It’s November 11, 2021, and time to remember those who serve now, those who’ve served our country in the past, as well as all those on the home front, all doing their best to keep us safe.
This is also a day to reflect on and remember all those who served in WWI, “the War that Changed the World,” and to remember that the WWI Armistice went into effect at the 11th hour of the 11th day of the 11th month in 1918. We should honor all Americans who served in WWI. We lose all those who served during WWII each day, and too few are left, but the veterans of WWI are now all gone.
A military base that was active in Georgia during WWI is in the Augusta area. “During the war, Augusta was home to one of the largest military camps in the United States, Camp Hancock, which opened in 1917. The area experienced all aspects of the First World War including the Spanish Influenza, the expansion of female and African American military roles, and the impact of the war on civilians.”
An online exhibit about Camp Hancock, compiled mostly with images donated by my late friend Joseph M. Lee III, is found online at the Augusta Museum of History.
A soldier posted to Camp Hancock during WWI, the brother (“Encr.”?) of Miss Gertie Moor Holmes of Pennsylvania, wrote a chatty note to her that he’d read there was already “enough snow up there” on a postcard scene of the “post exchange” (pictured) where candy and tobacco products could be had.
That note is quite different from that written on Nov. 6, 1918, by a soldier named Roy who was stationed at Camp Gordon, near Atlanta [see my prior post about Camp Gordon]. He was more realistic than the fellow writing his sister, when he wrote to a friend that he hadn’t written before because “my time here has been taken up with drilling and studying from morning until night that I barely found time to write home. The work here is different. It is physically strenuous & mentally taxing. I have met with many obstacles & overcame them in such manner as to instill confidence in my outcome.”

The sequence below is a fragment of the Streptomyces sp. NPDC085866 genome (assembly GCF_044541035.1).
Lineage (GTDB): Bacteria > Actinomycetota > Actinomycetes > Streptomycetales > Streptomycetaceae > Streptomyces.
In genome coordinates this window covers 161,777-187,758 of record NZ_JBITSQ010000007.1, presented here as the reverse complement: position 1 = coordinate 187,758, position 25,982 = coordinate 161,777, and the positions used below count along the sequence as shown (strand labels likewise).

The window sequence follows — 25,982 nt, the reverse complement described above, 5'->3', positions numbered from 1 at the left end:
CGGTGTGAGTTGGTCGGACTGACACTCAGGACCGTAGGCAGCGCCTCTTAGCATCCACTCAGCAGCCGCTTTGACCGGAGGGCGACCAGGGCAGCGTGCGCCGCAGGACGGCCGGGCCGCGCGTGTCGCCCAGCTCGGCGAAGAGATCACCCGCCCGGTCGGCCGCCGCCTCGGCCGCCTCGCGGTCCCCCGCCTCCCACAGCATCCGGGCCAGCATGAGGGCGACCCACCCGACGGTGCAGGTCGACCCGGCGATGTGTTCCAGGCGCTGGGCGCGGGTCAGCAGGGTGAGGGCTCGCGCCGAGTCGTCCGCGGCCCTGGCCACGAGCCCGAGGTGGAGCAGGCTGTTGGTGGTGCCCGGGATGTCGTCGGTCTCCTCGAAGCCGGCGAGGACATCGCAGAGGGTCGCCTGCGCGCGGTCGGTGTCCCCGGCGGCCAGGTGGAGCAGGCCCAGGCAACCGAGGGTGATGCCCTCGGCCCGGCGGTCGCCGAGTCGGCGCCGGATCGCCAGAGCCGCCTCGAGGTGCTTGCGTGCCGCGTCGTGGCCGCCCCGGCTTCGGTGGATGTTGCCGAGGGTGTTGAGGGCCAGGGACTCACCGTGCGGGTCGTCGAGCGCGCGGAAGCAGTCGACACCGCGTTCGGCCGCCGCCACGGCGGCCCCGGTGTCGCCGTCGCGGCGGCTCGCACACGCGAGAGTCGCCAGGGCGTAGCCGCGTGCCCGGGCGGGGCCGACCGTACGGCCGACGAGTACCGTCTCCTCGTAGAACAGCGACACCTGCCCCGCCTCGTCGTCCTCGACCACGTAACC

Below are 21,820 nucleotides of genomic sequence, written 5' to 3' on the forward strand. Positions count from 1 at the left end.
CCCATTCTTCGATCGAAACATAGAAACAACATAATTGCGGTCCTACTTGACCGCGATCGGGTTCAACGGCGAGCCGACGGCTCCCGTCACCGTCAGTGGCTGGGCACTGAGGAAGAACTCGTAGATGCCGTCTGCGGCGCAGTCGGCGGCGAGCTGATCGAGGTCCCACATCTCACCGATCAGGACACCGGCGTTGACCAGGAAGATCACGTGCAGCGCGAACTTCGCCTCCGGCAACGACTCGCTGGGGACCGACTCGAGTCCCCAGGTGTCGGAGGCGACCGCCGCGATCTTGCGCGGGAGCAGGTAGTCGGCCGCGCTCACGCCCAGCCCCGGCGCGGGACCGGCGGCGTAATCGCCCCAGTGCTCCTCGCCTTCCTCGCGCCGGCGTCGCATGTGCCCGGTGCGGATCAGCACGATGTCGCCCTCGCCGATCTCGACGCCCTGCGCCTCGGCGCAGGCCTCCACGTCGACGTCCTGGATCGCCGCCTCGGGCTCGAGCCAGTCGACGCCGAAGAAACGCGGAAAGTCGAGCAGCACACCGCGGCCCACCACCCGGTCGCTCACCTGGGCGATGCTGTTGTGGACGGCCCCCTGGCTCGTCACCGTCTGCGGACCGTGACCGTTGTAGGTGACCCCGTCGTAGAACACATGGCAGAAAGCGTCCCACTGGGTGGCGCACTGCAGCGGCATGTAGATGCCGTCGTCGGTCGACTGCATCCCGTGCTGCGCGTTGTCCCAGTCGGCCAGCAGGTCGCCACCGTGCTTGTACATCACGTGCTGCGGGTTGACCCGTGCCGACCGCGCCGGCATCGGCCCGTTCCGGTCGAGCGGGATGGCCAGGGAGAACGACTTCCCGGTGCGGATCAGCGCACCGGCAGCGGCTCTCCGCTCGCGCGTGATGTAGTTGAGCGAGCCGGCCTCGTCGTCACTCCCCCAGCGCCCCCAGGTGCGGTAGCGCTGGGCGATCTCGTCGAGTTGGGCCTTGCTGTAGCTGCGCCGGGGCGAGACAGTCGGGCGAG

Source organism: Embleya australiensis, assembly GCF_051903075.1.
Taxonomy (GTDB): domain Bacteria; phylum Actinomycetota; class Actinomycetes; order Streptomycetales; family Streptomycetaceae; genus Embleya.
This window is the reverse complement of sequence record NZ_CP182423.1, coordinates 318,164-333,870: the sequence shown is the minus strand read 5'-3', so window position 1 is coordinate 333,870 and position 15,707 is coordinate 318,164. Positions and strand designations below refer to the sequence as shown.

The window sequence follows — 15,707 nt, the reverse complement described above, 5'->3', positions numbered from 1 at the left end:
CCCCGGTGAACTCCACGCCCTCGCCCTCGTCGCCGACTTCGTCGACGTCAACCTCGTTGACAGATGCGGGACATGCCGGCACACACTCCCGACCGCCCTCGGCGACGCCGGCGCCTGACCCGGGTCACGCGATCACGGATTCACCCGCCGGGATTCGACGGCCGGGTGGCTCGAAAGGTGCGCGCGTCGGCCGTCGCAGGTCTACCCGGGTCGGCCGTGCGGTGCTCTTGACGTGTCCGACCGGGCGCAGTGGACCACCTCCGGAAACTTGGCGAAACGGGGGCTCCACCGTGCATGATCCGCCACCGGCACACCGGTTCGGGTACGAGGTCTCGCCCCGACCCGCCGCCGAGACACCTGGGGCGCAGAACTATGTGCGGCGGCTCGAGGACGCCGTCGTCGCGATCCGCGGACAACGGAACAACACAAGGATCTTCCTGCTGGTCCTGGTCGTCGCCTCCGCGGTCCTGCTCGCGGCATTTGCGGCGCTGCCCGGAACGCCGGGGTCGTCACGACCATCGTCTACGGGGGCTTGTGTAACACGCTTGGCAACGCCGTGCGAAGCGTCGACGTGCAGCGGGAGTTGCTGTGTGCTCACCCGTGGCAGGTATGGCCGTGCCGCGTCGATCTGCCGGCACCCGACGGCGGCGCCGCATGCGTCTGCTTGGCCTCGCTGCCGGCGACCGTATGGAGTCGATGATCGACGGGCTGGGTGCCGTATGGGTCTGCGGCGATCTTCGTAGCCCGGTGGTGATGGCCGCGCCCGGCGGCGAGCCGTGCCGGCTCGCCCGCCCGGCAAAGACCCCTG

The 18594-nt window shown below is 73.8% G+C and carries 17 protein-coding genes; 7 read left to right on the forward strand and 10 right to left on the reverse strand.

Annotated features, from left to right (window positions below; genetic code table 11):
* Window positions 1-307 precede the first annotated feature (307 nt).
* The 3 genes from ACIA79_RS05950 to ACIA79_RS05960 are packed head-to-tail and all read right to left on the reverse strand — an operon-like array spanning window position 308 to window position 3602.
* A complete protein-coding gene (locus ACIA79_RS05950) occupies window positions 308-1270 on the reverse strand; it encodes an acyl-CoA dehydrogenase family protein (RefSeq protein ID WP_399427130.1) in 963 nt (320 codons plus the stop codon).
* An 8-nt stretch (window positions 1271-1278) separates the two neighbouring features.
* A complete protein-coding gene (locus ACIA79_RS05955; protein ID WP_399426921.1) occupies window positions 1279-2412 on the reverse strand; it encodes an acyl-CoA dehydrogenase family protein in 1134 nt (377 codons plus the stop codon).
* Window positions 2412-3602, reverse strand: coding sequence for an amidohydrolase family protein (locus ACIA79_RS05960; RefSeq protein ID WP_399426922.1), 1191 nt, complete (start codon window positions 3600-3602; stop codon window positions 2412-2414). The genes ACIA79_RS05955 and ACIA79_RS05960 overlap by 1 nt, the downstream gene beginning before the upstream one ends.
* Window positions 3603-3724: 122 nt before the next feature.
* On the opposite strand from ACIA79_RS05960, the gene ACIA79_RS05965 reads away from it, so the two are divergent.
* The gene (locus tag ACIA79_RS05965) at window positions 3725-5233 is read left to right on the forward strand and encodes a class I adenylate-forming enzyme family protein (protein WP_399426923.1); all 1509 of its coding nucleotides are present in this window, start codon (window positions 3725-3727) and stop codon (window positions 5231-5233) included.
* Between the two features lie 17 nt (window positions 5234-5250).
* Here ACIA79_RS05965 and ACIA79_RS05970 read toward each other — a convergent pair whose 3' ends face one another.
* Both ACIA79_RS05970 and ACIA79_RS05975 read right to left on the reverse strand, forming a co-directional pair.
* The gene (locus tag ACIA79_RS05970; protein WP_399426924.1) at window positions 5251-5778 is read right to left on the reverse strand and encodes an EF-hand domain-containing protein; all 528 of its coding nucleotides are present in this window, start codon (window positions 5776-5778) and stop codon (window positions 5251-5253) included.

In closing and regarding WW I, here is an Archibald MacLeish poem with which I was unfamiliar prior to composing this post.
The Young Dead Soldiers Do Not Speak
Nevertheless they are heard in the still houses: who has not heard them?
They have a silence that speaks for them at night and when the clock counts.
They say, We were young. We have died. Remember us.
They say, We have done what we could but until it is finished it is not done.
They say, We have given our lives but until it is finished no one can know what our lives gave.
They say, Our deaths are not ours: they are yours: they will mean what you make them.
They say, Whether our lives and our deaths were for peace and a new hope or for nothing we cannot say: it is you who must say this.
They say, We leave you our deaths: give them their meaning: give them an end to the war and a true peace: give them a victory that ends the war and a peace afterwards: give them their meaning.
We were young, they say. We have died. Remember us.
© E. Lee Eltzroth and Hunting & Gathering, 2021. Unauthorized use and/or duplication of this material, including photographs, without written permission from this blog’s author, is prohibited. With permission, excerpts and links may be used, provided that full and clear credit is given to E. Lee Eltzroth and Hunting & Gathering, with appropriate and specific direction to the original content